For a normal day at St. Peter's Musabale Primary School, students report to school at 7am. They are responsible for carrying out the cleaning chores on the roster by the time normal classes start. The school day goes until 4:30pm dismissal, interrupted only by an hour's lunch.
The school was established in 1975. It currently has 750 students who are taught by 15 teachers. The school also employs two support staff.
(Editor's Note: While this many people may have access on any given day, realistically a single water source can only support a population of 350-500 people. To learn more about how we determine the number of people served, click here.)
There is a medium-sized plastic tank that collects rainwater off the classroom roof. This doesn't serve hundreds of students for long, so the administration forces students to carry a container of water to school every day. They carry what they can manage, normally from three to five liters of water. Most of this is used for personal drinking, but some of it is pooled for the morning's cleaning chores.
Since students are coming from many different places, the quality of water cannot be ascertained. Lots of this must be dirty, for students often complain of waterborne diseases like typhoid. Clean water on school grounds is important because not only are students getting sick, but they're left drained after balancing the burden of school books and water containers.
As we work to address the water situation at school, we will also look into protecting springs in their communities.
There are eight usable pit latrines, but some of them are in terrible condition. Others have broken doors, denying privacy to these students. Latrine pits are almost full, posing a danger to their users.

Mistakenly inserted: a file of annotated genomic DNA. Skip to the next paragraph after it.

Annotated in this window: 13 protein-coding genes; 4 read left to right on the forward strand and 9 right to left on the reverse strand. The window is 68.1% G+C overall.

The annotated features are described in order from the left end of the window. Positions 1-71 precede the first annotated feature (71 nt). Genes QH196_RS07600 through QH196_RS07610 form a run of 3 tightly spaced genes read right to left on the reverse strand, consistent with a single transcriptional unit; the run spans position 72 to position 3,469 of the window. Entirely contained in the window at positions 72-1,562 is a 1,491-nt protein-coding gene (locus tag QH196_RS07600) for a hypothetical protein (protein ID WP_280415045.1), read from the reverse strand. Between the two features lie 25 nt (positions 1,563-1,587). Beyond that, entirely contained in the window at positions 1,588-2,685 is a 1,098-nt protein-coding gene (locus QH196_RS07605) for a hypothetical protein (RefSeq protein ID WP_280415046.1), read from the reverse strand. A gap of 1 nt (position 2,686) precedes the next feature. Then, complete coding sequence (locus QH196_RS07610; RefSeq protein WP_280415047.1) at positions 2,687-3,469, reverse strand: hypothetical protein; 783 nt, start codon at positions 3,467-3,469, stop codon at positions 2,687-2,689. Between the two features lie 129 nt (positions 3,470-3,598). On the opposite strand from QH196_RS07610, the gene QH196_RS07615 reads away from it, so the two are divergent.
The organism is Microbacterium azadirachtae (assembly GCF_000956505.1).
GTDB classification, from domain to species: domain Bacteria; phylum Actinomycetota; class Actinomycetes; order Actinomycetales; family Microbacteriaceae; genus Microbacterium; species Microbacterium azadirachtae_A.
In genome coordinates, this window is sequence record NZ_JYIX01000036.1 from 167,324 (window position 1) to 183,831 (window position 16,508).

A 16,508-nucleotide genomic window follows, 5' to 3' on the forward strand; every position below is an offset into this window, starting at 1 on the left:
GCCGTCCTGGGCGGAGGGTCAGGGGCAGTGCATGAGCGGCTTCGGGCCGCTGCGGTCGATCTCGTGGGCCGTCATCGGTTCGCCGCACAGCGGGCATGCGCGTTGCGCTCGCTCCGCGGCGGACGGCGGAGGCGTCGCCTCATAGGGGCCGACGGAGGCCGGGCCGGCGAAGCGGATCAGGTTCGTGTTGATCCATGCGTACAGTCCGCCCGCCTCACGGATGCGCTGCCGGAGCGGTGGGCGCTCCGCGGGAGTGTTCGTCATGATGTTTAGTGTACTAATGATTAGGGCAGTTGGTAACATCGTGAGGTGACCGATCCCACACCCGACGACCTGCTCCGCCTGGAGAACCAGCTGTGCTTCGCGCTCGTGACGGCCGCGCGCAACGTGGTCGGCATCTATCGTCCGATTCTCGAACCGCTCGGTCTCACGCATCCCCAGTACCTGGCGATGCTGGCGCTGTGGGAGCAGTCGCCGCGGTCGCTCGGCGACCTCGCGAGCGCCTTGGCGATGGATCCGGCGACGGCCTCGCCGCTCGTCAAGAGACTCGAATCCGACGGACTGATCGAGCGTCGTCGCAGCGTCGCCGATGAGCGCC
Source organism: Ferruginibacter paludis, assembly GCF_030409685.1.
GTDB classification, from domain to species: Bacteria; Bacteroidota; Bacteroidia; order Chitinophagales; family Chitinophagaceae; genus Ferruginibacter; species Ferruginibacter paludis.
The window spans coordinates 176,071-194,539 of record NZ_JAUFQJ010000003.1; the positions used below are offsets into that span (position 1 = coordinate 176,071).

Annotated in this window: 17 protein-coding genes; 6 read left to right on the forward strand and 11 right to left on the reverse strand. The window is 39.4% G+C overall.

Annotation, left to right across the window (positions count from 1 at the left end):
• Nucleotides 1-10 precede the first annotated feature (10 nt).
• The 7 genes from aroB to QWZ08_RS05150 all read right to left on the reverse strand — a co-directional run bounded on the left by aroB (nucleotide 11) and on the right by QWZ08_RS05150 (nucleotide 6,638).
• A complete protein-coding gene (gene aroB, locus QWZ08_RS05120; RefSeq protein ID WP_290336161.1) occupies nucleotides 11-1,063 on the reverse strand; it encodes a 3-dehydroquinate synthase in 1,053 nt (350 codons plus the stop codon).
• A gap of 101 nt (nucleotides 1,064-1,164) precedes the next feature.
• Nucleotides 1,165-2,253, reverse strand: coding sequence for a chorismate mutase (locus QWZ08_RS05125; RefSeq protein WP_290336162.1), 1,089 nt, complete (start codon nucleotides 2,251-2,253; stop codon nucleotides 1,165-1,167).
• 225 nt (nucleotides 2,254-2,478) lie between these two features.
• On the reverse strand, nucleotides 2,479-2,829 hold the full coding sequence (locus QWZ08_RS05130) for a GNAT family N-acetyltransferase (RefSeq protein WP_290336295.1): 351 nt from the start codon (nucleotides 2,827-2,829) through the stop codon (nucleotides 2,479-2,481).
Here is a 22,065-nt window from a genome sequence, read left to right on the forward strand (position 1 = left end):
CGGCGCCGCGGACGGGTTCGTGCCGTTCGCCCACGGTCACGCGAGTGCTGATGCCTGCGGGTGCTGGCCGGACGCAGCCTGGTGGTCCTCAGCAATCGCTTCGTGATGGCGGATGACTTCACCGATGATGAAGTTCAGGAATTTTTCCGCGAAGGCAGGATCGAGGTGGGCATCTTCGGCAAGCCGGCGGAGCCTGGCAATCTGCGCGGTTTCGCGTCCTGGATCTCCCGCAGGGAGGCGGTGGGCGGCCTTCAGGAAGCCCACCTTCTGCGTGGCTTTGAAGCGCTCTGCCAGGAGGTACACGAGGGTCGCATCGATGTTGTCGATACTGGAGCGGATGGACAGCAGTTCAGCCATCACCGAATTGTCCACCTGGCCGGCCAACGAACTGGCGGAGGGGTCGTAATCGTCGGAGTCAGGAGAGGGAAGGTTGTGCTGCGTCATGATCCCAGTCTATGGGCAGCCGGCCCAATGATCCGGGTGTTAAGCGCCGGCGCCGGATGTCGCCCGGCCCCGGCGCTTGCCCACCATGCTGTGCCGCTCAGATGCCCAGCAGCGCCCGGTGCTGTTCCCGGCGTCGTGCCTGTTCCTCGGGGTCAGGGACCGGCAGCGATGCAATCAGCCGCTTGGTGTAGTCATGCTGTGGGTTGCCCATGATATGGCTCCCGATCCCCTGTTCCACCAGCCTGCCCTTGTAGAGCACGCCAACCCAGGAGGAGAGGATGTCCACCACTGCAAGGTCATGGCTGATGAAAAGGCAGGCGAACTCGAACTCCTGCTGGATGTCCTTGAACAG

They've hung containers full of water to be used for hand-washing, but there's no soap.
Here's what we're going to do about it:
Training will be held for two days. The facilitator will use PHAST (participatory hygiene and sanitation transformation), ABCD (asset-based community development), CTC (child to child), lectures, group discussions, and handouts to teach health topics and ways to promote good practices within the school. The CTC method will prepare students to lead other students into healthy habits, as well as kickstart a CTC club for the school.
This CTC club will oversee the new facilities, such as hand-washing stations, and make sure they are kept clean and in working condition. The two hand-washing stations will be delivered to the school, and the club will fill them with water on a daily basis and make sure there is always a cleaning agent such as soap or ash.
Two triple-door latrines will be constructed with local materials that the school will help gather. And with a new source of water on school grounds, students and staff should have enough to keep these new latrines clean.
Rainwater Catchment Tank
A 50,000-liter rainwater catchment tank will help alleviate the water crisis at this school. The school will also help gather the needed materials such as sand, rocks, and water from the spring for mixing cement. Once finished, this tank can begin catching rainfall that will be used by the school’s students and staff.
We and the school strongly believe that with this assistance, standards will significantly improve. These higher standards will translate to better academic performance!
This project is a part of our shared program with Western Water And Sanitation Forum (WEWASAFO). Our team is pleased to provide the reports for this project (formatted and edited for readability) thanks to the hard work of our friends in Kenya.